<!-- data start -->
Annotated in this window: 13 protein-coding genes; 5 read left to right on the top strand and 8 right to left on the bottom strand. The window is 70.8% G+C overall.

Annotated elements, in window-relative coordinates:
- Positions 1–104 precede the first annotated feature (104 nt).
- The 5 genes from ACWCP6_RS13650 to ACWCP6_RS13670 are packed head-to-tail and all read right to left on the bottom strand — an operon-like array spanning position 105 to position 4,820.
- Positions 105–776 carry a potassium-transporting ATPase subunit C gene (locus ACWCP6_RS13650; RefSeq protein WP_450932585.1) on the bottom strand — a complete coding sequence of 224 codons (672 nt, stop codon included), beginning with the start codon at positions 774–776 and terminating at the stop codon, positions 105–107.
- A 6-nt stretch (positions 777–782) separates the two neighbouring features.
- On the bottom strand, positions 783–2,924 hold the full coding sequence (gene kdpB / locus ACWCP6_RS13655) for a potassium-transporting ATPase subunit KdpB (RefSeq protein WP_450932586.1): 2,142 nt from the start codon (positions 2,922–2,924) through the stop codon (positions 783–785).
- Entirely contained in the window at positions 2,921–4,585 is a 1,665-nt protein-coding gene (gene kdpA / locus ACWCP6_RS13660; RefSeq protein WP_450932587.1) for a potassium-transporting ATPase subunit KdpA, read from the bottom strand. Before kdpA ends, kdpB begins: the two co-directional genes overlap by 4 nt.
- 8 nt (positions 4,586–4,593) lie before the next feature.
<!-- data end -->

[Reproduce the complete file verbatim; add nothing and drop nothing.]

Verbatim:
Annotated in this window: 13 protein-coding genes; 5 read left to right on the top strand and 8 right to left on the bottom strand. The window is 70.8% G+C overall.

Annotated elements, in window-relative coordinates:
- Positions 1–104 precede the first annotated feature (104 nt).
- The 5 genes from ACWCP6_RS13650 to ACWCP6_RS13670 are packed head-to-tail and all read right to left on the bottom strand — an operon-like array spanning position 105 to position 4,820.
- Positions 105–776 carry a potassium-transporting ATPase subunit C gene (locus ACWCP6_RS13650; RefSeq protein WP_450932585.1) on the bottom strand — a complete coding sequence of 224 codons (672 nt, stop codon included), beginning with the start codon at positions 774–776 and terminating at the stop codon, positions 105–107.
- A 6-nt stretch (positions 777–782) separates the two neighbouring features.
- On the bottom strand, positions 783–2,924 hold the full coding sequence (gene kdpB / locus ACWCP6_RS13655) for a potassium-transporting ATPase subunit KdpB (RefSeq protein WP_450932586.1): 2,142 nt from the start codon (positions 2,922–2,924) through the stop codon (positions 783–785).
- Entirely contained in the window at positions 2,921–4,585 is a 1,665-nt protein-coding gene (gene kdpA / locus ACWCP6_RS13660; RefSeq protein WP_450932587.1) for a potassium-transporting ATPase subunit KdpA, read from the bottom strand. Before kdpA ends, kdpB begins: the two co-directional genes overlap by 4 nt.
- 8 nt (positions 4,586–4,593) lie before the next feature.